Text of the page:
Embracing the challenges of rural healthcare

Dr Carrie McKenzie. Photo: supplied

As an accomplished medical professional and proud Indigenous woman, Dr Carrie McKenzie (BMBS (GradEntry) ’10) has made significant contributions to rural medicine and education. Growing up in Darwin, she developed a strong affinity for rural living and recognised the need for improved healthcare in these areas.

“I have always enjoyed living rural and find cities a little overwhelming. Rural people deserve top quality healthcare as much as anyone,” says Dr McKenzie.

Dr McKenzie’s path to medicine was unconventional, working as a veterinary nurse, an emergency department nurse, a registered nurse in the Royal Australian Air Force, a security guard and even as a DJ, before embarking on her medical studies.

A pivotal moment in Dr McKenzie’s career was her time as the sole doctor in an Aboriginal community outside Katherine. As Senior GP in the Katherine Hospital Emergency Department, she utilised her local knowledge and commitment to improving healthcare access to play a key role in establishing the Big River Region COVID outpatient response during the pandemic, ensuring vital information and services reached rural and remote areas and under-served populations.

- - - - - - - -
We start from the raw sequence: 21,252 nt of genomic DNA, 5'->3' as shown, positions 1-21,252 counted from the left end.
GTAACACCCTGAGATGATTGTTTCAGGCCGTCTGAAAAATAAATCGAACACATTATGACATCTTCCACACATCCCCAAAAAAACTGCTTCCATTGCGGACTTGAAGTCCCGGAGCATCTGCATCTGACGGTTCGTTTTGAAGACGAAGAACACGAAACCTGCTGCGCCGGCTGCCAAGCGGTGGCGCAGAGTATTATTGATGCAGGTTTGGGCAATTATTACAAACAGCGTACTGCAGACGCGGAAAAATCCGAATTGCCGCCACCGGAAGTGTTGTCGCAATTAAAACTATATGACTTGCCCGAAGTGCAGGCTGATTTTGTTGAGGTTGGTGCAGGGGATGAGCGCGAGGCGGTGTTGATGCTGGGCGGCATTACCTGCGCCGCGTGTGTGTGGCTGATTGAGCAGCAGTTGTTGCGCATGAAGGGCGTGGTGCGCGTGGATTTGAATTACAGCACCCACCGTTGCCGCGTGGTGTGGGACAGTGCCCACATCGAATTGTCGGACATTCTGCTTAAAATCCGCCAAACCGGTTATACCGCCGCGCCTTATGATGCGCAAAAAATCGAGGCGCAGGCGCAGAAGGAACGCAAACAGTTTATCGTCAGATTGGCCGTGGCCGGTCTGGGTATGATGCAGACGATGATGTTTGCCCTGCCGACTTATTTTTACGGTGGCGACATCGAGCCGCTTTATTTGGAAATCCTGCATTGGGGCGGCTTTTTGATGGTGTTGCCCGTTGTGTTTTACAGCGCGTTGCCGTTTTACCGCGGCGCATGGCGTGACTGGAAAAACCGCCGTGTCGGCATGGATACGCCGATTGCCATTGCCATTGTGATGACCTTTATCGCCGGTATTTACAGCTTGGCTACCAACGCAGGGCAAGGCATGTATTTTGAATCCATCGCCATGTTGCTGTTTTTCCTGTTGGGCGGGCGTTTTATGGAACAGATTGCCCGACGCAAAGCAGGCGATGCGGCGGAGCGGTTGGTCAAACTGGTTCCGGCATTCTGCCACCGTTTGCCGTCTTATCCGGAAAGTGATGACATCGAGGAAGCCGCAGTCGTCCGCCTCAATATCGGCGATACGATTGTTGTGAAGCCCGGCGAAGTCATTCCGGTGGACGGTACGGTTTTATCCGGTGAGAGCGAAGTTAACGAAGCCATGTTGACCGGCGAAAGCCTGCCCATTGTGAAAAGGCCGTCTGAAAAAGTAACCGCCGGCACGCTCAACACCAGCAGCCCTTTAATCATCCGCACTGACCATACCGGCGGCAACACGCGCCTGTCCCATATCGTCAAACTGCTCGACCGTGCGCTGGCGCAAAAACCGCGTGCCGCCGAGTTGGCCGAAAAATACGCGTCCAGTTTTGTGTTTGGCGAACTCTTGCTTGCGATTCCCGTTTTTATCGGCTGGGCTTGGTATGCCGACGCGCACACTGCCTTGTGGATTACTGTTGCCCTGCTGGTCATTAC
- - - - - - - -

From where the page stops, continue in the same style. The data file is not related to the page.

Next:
Currently based in Mount Gambier, Dr McKenzie serves in a multi-faceted role, supporting and guiding aspiring medical professionals. As Regional Director, Clinical Director Regional Training Hub and Clinical Educator, her expertise and experience is invaluable in helping medical students and junior doctors navigate the complexities of the medical system and ethical challenges they may encounter.

“I was a Flinders graduate, having done my third and most of my fourth year in Mount Gambier. Now, I have moved back with my family and I’m so honoured to be working with the University that took me on as a medical student,” says Dr McKenzie.

Outside of her professional pursuits, Dr McKenzie finds enjoyment in her hobbies, such as caring for animals on her property and indulging in creative activities like sewing and smocking. With each smocked garment taking up to 40 hours to complete, Dr McKenzie jokes that it is teaching her the value of patience!

In providing advice to her younger self and Indigenous students aspiring to study medicine at Flinders University, Dr McKenzie emphasises the importance of taking risks and pushing boundaries. She encourages others to apply without doubting their abilities, seek support through scholarships and tutoring if needed, and embrace the challenges that come with pursuing a medical career.

Posted in
2023 MPH Alumni Magazine College of Medicine and Public Health Health Medicine

Leave a Reply